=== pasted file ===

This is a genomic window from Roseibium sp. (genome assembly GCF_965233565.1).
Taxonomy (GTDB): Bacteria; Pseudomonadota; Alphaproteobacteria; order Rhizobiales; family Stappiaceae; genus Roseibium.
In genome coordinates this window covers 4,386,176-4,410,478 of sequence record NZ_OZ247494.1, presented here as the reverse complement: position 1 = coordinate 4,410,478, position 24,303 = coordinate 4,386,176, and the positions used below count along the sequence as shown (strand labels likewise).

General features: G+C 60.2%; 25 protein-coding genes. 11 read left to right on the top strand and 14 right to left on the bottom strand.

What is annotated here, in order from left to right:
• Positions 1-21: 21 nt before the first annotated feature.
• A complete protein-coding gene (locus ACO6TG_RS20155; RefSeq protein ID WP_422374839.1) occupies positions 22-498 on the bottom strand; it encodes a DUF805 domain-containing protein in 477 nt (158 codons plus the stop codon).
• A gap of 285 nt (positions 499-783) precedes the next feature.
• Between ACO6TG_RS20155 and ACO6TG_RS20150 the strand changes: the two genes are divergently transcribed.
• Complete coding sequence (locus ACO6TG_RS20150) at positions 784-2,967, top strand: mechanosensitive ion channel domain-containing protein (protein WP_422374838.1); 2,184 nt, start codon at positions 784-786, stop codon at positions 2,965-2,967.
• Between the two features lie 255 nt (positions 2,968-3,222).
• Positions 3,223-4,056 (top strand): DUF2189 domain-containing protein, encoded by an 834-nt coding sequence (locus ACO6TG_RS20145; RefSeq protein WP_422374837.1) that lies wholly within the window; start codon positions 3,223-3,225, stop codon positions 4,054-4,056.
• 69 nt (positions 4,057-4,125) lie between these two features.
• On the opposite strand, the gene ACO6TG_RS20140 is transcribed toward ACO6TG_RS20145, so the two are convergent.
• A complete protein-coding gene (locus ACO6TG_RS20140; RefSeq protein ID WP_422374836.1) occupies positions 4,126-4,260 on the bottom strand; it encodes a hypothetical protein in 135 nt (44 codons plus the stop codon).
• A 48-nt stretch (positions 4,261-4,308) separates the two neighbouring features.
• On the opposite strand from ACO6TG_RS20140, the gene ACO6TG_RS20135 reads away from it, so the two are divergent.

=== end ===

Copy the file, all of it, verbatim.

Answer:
This is a genomic window from Roseibium sp. (genome assembly GCF_965233565.1).
Taxonomy (GTDB): Bacteria; Pseudomonadota; Alphaproteobacteria; order Rhizobiales; family Stappiaceae; genus Roseibium.
In genome coordinates this window covers 4,386,176-4,410,478 of sequence record NZ_OZ247494.1, presented here as the reverse complement: position 1 = coordinate 4,410,478, position 24,303 = coordinate 4,386,176, and the positions used below count along the sequence as shown (strand labels likewise).

General features: G+C 60.2%; 25 protein-coding genes. 11 read left to right on the top strand and 14 right to left on the bottom strand.

What is annotated here, in order from left to right:
• Positions 1-21: 21 nt before the first annotated feature.
• A complete protein-coding gene (locus ACO6TG_RS20155; RefSeq protein ID WP_422374839.1) occupies positions 22-498 on the bottom strand; it encodes a DUF805 domain-containing protein in 477 nt (158 codons plus the stop codon).
• A gap of 285 nt (positions 499-783) precedes the next feature.
• Between ACO6TG_RS20155 and ACO6TG_RS20150 the strand changes: the two genes are divergently transcribed.
• Complete coding sequence (locus ACO6TG_RS20150) at positions 784-2,967, top strand: mechanosensitive ion channel domain-containing protein (protein WP_422374838.1); 2,184 nt, start codon at positions 784-786, stop codon at positions 2,965-2,967.
• Between the two features lie 255 nt (positions 2,968-3,222).
• Positions 3,223-4,056 (top strand): DUF2189 domain-containing protein, encoded by an 834-nt coding sequence (locus ACO6TG_RS20145; RefSeq protein WP_422374837.1) that lies wholly within the window; start codon positions 3,223-3,225, stop codon positions 4,054-4,056.
• 69 nt (positions 4,057-4,125) lie between these two features.
• On the opposite strand, the gene ACO6TG_RS20140 is transcribed toward ACO6TG_RS20145, so the two are convergent.
• A complete protein-coding gene (locus ACO6TG_RS20140; RefSeq protein ID WP_422374836.1) occupies positions 4,126-4,260 on the bottom strand; it encodes a hypothetical protein in 135 nt (44 codons plus the stop codon).
• A 48-nt stretch (positions 4,261-4,308) separates the two neighbouring features.
• On the opposite strand from ACO6TG_RS20140, the gene ACO6TG_RS20135 reads away from it, so the two are divergent.